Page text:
27 February 2013

New stroke prevention treatment recommended by NICE

Patients with atrial fibrilation can now be offered apixaban (Eliquis) as an alternative to warfarin to reduce the risk of stroke and blood clots, says NICE.

Patients with atrial fibrilation can now be offered apixaban (Eliquis) as an alternative to warfarin to reduce the risk of stroke and blood clots, says NICE.

Atrial fibrillation (AF) is the most common cause of irregular heart beat. It can cause the heart rhythm to become disorganised, and on occasion too fast, leading to the inefficient pumping of blood around the body.

People who have AF have a greater likelihood of developing blood clots and subsequent stroke. This risk can be significantly reduced through the use of anticoagulants.

However, some patients can find that certain anticoagulants such as warfarin are inconvenient and uncomfortable to use, since they need careful monitoring and regular blood tests to ensure the blood clotting properties remain within normal limits.

NICE recommends that apixaban can be used as an option for the prevention of stroke and systemic embolism in patients with non-valvular AF and one or more risk factors.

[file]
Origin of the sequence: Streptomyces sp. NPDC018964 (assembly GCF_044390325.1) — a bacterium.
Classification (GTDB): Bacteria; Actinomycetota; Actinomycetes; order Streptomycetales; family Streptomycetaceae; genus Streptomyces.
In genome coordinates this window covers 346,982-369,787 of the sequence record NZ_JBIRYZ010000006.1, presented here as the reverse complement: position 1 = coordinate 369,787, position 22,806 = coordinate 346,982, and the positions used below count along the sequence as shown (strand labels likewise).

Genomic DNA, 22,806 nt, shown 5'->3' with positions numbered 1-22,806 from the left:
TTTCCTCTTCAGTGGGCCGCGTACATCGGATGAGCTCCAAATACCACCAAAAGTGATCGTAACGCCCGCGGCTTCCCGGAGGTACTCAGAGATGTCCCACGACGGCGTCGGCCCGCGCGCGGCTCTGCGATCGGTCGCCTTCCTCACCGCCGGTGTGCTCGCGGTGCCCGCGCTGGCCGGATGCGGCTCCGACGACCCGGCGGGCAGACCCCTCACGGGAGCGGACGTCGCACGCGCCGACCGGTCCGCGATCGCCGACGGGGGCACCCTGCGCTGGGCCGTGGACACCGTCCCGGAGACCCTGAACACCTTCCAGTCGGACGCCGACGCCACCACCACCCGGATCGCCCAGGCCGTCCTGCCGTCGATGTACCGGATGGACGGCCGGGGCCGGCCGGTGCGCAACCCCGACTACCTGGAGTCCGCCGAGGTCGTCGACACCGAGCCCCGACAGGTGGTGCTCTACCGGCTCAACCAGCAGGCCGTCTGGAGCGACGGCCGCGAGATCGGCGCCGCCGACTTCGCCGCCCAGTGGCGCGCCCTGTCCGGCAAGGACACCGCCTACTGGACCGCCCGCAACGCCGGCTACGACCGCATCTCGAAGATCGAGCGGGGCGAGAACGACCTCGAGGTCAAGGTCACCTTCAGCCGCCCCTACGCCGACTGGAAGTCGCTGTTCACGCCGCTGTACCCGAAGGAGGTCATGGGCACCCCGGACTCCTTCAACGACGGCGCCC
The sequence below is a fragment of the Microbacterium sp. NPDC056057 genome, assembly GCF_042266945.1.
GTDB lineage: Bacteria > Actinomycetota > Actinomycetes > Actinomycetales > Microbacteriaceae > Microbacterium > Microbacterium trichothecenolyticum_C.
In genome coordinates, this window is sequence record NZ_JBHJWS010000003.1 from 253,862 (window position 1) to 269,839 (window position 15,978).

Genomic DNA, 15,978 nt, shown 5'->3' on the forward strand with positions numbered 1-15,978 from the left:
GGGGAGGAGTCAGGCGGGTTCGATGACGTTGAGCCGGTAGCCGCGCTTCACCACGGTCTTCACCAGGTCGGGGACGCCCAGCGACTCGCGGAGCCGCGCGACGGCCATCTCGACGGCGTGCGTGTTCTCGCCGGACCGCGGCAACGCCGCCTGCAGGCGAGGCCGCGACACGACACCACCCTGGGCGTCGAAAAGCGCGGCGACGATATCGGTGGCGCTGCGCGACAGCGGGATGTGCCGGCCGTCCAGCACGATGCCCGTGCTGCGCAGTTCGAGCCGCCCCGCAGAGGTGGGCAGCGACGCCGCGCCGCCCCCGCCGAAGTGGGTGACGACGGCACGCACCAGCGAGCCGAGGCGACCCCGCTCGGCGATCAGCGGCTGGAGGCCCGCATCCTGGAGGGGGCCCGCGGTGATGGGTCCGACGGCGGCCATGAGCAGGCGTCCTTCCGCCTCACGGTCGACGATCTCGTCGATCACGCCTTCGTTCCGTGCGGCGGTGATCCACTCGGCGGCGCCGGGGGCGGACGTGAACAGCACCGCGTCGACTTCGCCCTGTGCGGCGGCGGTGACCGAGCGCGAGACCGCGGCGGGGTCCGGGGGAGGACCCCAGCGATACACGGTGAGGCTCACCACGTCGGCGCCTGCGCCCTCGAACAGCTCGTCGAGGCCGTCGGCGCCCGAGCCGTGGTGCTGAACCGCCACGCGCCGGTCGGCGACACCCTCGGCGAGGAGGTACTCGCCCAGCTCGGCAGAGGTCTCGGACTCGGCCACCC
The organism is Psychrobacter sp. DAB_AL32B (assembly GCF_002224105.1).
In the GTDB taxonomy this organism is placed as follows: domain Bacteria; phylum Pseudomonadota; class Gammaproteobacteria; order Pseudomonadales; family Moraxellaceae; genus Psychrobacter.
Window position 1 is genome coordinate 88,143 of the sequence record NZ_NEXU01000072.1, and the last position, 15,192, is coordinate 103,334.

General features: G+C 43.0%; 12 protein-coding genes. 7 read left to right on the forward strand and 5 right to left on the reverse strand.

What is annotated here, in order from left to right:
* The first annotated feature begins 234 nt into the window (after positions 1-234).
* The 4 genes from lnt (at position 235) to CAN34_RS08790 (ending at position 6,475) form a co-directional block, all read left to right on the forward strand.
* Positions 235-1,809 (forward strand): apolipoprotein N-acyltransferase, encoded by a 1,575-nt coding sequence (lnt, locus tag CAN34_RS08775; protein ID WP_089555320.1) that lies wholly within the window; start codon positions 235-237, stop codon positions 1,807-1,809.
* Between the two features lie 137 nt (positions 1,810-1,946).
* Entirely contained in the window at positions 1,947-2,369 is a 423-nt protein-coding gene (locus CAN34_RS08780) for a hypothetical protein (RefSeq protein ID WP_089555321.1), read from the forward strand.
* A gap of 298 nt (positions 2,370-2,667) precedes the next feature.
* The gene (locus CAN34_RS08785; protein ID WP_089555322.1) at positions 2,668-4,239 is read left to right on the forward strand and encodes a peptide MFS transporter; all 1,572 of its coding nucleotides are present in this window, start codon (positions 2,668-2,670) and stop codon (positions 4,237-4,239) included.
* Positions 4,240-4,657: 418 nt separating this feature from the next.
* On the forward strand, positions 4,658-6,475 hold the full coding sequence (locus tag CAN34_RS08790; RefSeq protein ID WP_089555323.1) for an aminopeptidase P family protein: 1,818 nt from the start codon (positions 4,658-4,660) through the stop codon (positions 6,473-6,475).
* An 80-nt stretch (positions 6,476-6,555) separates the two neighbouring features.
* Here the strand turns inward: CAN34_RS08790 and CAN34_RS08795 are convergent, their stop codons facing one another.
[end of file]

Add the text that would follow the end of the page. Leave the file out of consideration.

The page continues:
These factors include prior stroke or ischaemic attack, the person taking the drug is aged 75 years or older, or has hypertension, diabetes mellitus, or has symptomatic heart failure of New York Heart Association class 2 or higher.

Apixaban received its licence for this indication in November 2012, and is one of just 17 single technology appraisals from NICE that has been fast-tracked to a final appraisal determination without requiring the prior publication of an appraisal consultation document.

The new recommendations for apixaban follow guidance from NICE on rivaroxabanand dabigatran etexilate, which have both also been approved as an alternative to warfarin for this indication.

Professor Carole Longson, Director at the Health Technology Evaluation Centre, said: "Atrial fibrillation can be a distressing condition and people with it have an increased risk of suffering a stroke.

"Many people with the condition find it difficult to comply with the most commonly used antithrombotic, warfarin, because, among other things, its use requires regular monitoring of the blood's clotting properties and dose adjustments which can cause disruption and inconvenience. It also has multiple interactions with food, alcohol and drugs that can cause further inconvenience.

"The Appraisal Committee heard from patient experts that warfarin can have a greater impact on a person's quality of life than atrial fibrillation itself."

She added: "Apixaban, like rivaroxaban anddabigatran etexilate, which NICE recently approved as options for this indication, has potential benefits for people with AF in these circumstances because it doesn't require such regular monitoring and dose adjustments.

"From the evidence submitted, the Committee concluded that apixaban was more clinically effective than warfarin for the primary efficacy outcome of reducing stroke and systemic embolism."